beach towns end up competing for dredges within a narrow window of
“We’re doomed basically if we don’t come up with a plan
B,” said Dennis Barbour, a member of the N.C. Beach, Inlet and Waterway
Association. “We need the Division of Coastal Management and the
Coastal Resources Commission’s help.”
That will take some political posturing.
coast represents 14 percent of the people in North Carolina,” Gorham
said. “I don’t think we even have 14 percent political clout in North
Carolina. We are not appreciated in Raleigh.”
coastal counties and groups advocating shoreline and waterway
protection need to band together and do a better job of touting the
coasts’ economic benefits to the state, he said.
Inlets are an
integral part of that discussion because they are responsible for
bringing millions of dollars to the local and state economies.
are also individually unique waterways that each need its own
management scheme, said Bill Cleary, a retired geology professor and
member of the CRC’s Science Panel on Coastal Hazards.
realignment, terminal groins, sand bypassing – all may be effective in
managing different inlets, he said. New Topsail Inlet, for example, is
not a candidate for a terminal groin or relocation because it has
migrated about 5,700 feet, Cleary said.
oscillates within a very narrow zone, making it a prime candidate for a
terminal groin, he said. A handful of beach communities -- Figure Eight
Island, Ocean Isle Beach, Bald Head Island and Holden Beach -- are
currently seeking state permits to build terminal groins.
state prohibited the construction of terminal groins as erosion-control
devices on the beach until 2011 when the legislature allowed four to be
The designation “inlet hazard area” in state rules is
reserved for areas around inlets because they are particularly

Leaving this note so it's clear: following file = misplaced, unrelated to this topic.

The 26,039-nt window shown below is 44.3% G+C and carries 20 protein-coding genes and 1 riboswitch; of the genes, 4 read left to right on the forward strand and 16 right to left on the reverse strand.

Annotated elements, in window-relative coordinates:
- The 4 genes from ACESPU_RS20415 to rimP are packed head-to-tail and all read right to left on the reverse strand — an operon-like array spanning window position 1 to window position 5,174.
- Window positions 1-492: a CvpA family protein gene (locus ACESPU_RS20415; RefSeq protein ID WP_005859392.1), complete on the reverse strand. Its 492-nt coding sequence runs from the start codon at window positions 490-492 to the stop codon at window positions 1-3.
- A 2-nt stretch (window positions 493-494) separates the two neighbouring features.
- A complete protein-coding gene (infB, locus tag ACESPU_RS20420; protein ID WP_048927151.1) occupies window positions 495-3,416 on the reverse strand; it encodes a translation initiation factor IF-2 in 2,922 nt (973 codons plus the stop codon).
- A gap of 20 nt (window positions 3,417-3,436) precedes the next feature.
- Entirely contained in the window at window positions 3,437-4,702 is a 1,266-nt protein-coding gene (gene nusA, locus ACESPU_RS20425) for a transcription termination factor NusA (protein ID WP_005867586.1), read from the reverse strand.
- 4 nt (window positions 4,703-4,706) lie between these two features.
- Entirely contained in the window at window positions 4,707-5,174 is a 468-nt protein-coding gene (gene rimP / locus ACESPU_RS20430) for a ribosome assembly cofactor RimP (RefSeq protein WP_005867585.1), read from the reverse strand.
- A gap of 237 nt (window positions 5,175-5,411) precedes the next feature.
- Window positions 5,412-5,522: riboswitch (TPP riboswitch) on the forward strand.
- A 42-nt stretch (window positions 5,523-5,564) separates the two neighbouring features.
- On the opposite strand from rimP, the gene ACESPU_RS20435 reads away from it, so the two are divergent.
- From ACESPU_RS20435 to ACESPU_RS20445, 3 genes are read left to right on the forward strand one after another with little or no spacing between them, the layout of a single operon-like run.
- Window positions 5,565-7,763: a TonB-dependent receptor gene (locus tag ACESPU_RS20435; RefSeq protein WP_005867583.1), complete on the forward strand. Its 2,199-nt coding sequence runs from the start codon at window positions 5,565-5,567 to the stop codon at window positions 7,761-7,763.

susceptible to erosion. The designation is crucial because it
establishes setbacks and building restrictions designed to protect the
public’s safety and environmentally sensitive areas.
science panel was asked in 2005 to draft a report on inlet hazard
areas, zones especially vulnerable to erosion, flooding and other
adverse effects of sand, wind and water because of their proximity to
inlets. At the time, it was recommended that the panel complete the
development methods to designate these zones. That report has yet to be
published, said Spencer Rogers, a member of the science panel and
coastal engineer with North Carolina Sea Grant.
The CRC in
February made the controversial decision to remove what was formerly
Mad Inlet, which ran alongside Sunset Beach in Brunswick County, from
an inlet-hazard designation. Based on a recommendation from the science
panel, the CRC deemed the inlet, which last closed in the mid-1990s,
was no longer, by definition, an inlet.
The science panel also
suggested that the CRC examine “temporary” inlets, those prone to
reopening during a storm, in its management study.
need to look at that,” Gorham said. “The question is do we have the
same rules for those areas that might be prone to opening. I’m not
comfortable saying we’re going to have the same tough rules for those
areas that we have for inlet hazard areas.”
Where to Comment
N.C. Division of Coastal Management is accepting written comments on
its inlet-management study through April 15. The study’s final
draft findings are due July 31.
Written comments can be sent to Matt Slagel, 400 Commerce Ave., Morehead City, 28557, or e-mailed to him at [email protected].
story is provided courtesy of Coastal Review Online, the coastal news
and features service of the N.C. Coastal Federation. You can read other
stories about the North Carolina coast at www.nccoast.org.)